Geraldine Brooks won me over for life with her 2006 book, March. Since reading that, anything new from her has come to me as soon after release as is possible. I’ve likely said it before about other writers but I could read her grocery list with pleasure. Last week her latest book, Caleb’s Crossing arrived in my mailbox. Exactly as expected it gave me a day and more of wonderful reading.
Caleb’s Crossing is inspired by Caleb Cheeshahteaumauk, who in 1665 became the first Native American to graduate from Harvard. Very little is known about Cheeshahteaumauk but the author proved with her Pulitzer Prize winning March that she has a talent for building stories upon one small sliver of fact. She proved it again in her next book, People of the Book, which turned another kernel of history into a richly textured story. In her own words Brooks describes the process as, “the right mix of knowns and unknowables—a lovely incomplete scaffold to build on.”
The story in this new novel is told through the eyes of fictional Bethia Mayfield, daughter of a Puritan minister, mid-seventeenth century living on the island we call Martha’s Vineyard. She and her family are among the colonial Puritans who first settled in the area of Massachusetts. Bethia and the other English share the island with a population of Native Americans, the Wampanoag. The young Caleb Cheeshahteaumauk is a “half-naked, sassafras-scented heathen anointed with raccoon grease” who teaches Bethia to walk silently through woods, to speak his language and to use the natural riches of their island, while she teaches him to read and speak English. Despite the huge differences in background and worldview Bethia and Caleb become friends over a period of months. This early friendship binds the two, but in a world where one’s destiny is almost immovably set by the circumstances of birth, anything beyond friendship is impossible. Do not mistake Caleb’s Crossing for a romantic story.
The book’s title speaks of only Caleb’s crossing but in fact Caleb and Bethia help each other to understand and appreciate their dissonant cultures. There is a secret pagan streak in Bethia and she scrabbles for all the knowledge she can about the spiritual world of the Wampanoag and their numerous gods. The reverse side is Caleb, with a sound belief in his people’s pantheon, but with an innate understanding that the future will be determined by the Whites with their one God, and with that a determination to educate himself in the ways of Christian culture. Something about this set up of cultural crossroads smacks of stale themes, but leave it to Geraldine Brooks to make of it something far from stale.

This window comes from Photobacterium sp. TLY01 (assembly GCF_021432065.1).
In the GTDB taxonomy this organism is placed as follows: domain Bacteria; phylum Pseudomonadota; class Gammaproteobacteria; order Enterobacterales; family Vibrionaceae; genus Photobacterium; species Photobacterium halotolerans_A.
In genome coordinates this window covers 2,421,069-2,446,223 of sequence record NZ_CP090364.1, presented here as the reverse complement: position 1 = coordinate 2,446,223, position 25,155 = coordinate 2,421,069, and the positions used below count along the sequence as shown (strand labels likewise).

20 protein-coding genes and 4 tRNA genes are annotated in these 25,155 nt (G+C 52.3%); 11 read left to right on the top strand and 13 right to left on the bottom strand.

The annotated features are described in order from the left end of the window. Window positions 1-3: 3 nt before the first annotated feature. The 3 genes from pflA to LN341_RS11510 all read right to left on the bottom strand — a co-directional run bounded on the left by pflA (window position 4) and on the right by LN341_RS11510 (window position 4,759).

There is marvelous attention to detail in the physical descriptions of both characters and setting in Caleb’s Crossing, and for much of the book Martha’s Vineyard and Cambridge, Massachusetts are beyond mere locations, becoming characters that breathe as deeply as the Puritans and Native Americans. Far from its quaint and modern red brick beauty, the Cambridge of 1665 is painted as a vile malodorous town of mud wallows and primitive structures which Brooks describes as the “smear and stench of English industry” and the “unlovely town’ of Cambridge. Midway through the book Bethia is indentured to Master Corbett at his Latin preparatory school, a place “cold and clemmed, and all is drudgery.” Its opposite is Martha’s Vineyard, or Noepe as it was called by the Wampanoag, a near Eden of lush fertility and clear streams.
All but a few of the characters in this book are hard-minded people, perhaps a necessity for colonials hacking a life out of the wilderness among natives considered by most to be no more than ignorant savages. Puritan beliefs and customs were an unbending mold, shaping an almost brutish resolve to strengthen a community built upon a religious faith cruel by most descriptions. Bethia, as all Puritan women of her time, is taught to serve without question, to smother opinion and the desire for knowledge. In the author’s words, “Silence was a woman’s sole safe harbor.” But largest of all is the book’s theme of disenfranchisement. Native brethren were cruelly marginalized by the Puritans, despite the desire and efforts made to Christianize them. Wrapped around all that is the sexism, the hypocrisy, severe religious strictures, and education in earlier times.
Like all good sculptors of literary character and personality, Brooks has filled her story with the word and idiom of English colonials, treating the reader to a colorful stew of early English. We get expressions like ‘square cap’ for scholar, and for unmarried pregnant woman it’s ‘harlotized,’ and ‘bastard-bellied’ as well as ‘forwhored.’ I had to refer to the dictionary to learn that ‘sennight’ is a week, but had no difficulty with Native Americans called ‘salvages’ rather than savages.
Like other work by Geraldine Brooks, this one too deserves all the stars and all the celebration.